Period piece : a Cambridge childhood

by Gwen Raverat

Paperback, 1960

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Available

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Publication

London Faber 1960

Description

'A drawing of the world when I was young.' So Gwen Raverat, the grand-daughter of Charles Darwin, described Period Piece, her classic memoir of a Cambridge childhood, which since its initial publication in 1952 has never been out of print. Vividly evoking a bygone era, it is a shrewd, touching and comic portrait of her eccentric relations, and of Cambridge society in a time when it was restricted enough to be treated as an extension of the family. As a child she thought it impossible that she would ever succeed as an artist, and yet the observations of the small incidents in her life, recorded here both in word and drawing, reveal an artist's careful eye.

User reviews

LibraryThing member chilirlw
First off, I notice I've been using the word "charming" in a few reviews lately. So I will not refer to this book as being charming. It is, however, delightful, appealing, winning, and entrancing. It is a memoir of the author's childhood in the late Victorian period, and though her grandfather was Charles Darwin, and most of the relatives she profiles are Darwins or Wedgwoods, several of whom had quite distinguished careers, one doesn't read the book to find out about the lives of famous people. In fact, no one does anything particularly noteworthy in the book at all. What delights is rather the affectionate picture of a time and place, and the wonderful wonderful voice of the writer: "The first religious experience that I can remember is getting under the nursery table to pray that the dancing mistress might be dead before we got to the Dancing Class." "By all accounts I was a charming baby. As I have never been considered particularly charming since then, I think it only just to myself to set this on record…How I have gone off since then!" The book is illustrated thoughout with the author's own line drawings, with captions which quite often made me giggle with glee. A great escape from the tumult of one's own hurried life.… (more)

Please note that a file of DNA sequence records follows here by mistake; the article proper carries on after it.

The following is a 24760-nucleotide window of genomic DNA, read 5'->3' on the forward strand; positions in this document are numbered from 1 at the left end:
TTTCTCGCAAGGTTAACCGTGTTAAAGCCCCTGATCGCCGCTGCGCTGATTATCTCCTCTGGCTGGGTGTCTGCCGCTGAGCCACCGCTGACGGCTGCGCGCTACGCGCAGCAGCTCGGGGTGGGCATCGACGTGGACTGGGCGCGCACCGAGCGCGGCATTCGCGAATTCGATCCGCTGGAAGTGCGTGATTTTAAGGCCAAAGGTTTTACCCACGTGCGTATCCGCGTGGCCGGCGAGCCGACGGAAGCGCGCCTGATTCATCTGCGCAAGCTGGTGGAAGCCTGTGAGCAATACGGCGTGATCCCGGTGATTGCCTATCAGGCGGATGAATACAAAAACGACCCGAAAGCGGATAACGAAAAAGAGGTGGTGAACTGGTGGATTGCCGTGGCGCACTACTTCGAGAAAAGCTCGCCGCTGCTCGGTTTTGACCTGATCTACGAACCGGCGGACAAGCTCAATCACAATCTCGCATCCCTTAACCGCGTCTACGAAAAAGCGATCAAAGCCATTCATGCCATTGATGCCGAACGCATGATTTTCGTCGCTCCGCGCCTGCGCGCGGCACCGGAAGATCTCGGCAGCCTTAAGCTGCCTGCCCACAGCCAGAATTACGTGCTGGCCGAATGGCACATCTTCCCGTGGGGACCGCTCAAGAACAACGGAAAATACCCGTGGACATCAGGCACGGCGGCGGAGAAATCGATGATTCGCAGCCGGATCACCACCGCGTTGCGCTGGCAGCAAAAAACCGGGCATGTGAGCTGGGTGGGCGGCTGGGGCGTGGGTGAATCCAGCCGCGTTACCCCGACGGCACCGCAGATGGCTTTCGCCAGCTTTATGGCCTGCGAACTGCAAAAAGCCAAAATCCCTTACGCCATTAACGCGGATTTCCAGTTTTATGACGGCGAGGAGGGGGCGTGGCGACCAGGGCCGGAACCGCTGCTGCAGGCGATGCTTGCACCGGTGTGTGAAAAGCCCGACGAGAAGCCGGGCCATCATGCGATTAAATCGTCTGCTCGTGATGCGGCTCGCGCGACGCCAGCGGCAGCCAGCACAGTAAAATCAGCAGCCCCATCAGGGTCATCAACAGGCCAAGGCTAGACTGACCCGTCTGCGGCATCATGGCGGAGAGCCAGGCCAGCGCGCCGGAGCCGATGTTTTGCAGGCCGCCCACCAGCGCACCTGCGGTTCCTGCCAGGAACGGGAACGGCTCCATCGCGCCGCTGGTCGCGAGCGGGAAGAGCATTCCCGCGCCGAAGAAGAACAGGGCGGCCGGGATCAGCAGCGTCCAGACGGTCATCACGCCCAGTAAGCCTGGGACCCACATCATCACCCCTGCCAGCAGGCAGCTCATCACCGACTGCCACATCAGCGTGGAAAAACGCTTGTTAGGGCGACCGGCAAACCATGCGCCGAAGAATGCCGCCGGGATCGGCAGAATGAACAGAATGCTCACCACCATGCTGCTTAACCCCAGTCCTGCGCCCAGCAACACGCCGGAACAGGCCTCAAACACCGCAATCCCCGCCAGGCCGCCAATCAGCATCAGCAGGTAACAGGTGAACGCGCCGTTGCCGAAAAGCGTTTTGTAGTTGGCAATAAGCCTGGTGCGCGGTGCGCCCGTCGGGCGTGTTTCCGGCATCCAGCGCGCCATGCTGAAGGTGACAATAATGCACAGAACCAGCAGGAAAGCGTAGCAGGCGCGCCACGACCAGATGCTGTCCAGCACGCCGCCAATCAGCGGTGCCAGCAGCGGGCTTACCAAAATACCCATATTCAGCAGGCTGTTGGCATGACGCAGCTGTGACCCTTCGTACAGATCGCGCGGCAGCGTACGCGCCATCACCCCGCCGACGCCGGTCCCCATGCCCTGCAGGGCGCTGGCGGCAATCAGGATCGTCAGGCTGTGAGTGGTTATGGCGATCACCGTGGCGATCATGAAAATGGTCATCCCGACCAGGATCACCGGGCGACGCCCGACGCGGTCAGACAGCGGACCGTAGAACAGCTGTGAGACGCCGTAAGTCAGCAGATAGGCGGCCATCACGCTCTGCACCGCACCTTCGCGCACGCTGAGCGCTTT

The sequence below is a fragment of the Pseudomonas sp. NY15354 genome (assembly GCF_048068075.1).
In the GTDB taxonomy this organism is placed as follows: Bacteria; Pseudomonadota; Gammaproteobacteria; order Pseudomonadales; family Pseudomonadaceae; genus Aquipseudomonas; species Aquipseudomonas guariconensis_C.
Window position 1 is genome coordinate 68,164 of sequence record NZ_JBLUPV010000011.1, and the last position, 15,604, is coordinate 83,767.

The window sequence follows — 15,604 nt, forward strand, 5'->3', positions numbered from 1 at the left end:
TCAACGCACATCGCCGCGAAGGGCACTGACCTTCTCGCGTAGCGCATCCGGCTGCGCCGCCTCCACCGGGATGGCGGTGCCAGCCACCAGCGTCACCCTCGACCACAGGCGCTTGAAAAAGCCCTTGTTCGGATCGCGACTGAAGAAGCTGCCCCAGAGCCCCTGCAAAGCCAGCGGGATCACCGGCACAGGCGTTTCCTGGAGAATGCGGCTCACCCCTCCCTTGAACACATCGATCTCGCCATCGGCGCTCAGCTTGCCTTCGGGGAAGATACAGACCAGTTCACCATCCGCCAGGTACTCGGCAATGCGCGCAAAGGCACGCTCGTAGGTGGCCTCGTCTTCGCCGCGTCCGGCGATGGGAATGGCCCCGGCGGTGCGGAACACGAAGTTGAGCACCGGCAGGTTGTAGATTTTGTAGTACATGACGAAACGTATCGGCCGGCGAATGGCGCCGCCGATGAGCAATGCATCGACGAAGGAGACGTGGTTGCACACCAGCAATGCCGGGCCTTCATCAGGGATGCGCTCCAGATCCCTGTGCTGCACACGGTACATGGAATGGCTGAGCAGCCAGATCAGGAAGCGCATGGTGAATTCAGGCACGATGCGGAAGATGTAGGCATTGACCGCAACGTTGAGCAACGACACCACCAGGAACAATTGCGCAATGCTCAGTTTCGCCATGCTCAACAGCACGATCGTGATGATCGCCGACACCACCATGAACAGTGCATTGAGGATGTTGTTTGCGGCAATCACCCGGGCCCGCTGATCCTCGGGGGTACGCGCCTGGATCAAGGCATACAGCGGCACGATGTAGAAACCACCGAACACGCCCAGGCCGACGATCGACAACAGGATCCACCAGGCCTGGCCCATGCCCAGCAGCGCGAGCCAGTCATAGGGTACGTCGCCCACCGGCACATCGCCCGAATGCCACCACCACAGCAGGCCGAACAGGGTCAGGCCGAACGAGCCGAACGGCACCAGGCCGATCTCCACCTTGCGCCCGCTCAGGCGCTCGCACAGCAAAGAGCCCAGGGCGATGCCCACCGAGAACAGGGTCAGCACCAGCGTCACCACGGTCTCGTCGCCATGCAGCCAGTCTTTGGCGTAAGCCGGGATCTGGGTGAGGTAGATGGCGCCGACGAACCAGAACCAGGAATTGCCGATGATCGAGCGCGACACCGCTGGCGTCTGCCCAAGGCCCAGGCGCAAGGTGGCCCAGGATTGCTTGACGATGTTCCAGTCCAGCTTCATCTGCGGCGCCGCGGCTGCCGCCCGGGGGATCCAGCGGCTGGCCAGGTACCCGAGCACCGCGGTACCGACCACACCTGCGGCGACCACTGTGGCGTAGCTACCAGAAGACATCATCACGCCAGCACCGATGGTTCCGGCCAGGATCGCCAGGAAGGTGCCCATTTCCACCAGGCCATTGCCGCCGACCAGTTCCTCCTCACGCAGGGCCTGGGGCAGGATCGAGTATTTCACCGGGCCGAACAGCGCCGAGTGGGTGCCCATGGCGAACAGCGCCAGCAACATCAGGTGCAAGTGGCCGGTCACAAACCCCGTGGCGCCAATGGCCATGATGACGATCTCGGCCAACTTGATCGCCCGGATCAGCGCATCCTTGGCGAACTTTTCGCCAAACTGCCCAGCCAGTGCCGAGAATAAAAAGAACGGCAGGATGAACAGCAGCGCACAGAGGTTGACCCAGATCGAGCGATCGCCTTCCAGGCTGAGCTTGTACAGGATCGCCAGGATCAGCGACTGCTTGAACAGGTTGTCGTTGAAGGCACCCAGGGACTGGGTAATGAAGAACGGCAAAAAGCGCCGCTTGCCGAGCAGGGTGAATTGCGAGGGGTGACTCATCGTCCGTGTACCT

LibraryThing member sdzonsons13
I first read this book at school, in about 1962. I've always loved it, and I still have my original copy, which is the pink Faber edition. I love the illustrations done by the author, and I often look at it and re-read sections. It's like time travel, and makes the whole era come alive. I've always loved totally everything about it, from when I was about 14. However not everyone in my class liked it, lots thought it boring.(!!) There is another book about Gwen Raverat that I just found, with examples of her beautiful woodcuts...I wish I had one - .… (more)
LibraryThing member edella
Period Piece is an altogether delightful book, a kind of insouciant wit, too appreciative to be called cynical, too unillusioned to be called pious. Mrs Raverat is not a Darwin for nothing. Her book comes out of a highly civilized background – the English professional and intellectual middle-classes, which, if not the backbone of England, may be held to be, on the whole, its mainstream of culture, and of sophisticated intelligence and wit.… (more)
LibraryThing member atreic
The preface to this book states 'This is a circular book. It does not begin at the beginning and go on to the end; it is all going on at the same time, sticking out like the spokes of a wheel from the hub, which is me. So it does not matter which chapter is read first or last'. That seems a pretty accurate description of this sweet, rambling autobiographical look into Cambridge at the turn of the century before the wars. Gwen, the granddaughter of Charles Darwin, is in an enviably priviledged position, although she has a wry eye for the constraints that that places upon her. I must confess, I think I loved this book mostly because I love Cambridge. The viewpoints it gives you on things I have taken forgranted for a long time - where the Mill pub is now there was once a Mill! Punts in Cambridge are a relatively new innovation! - were fascinating.… (more)

Language

Barcode

1045
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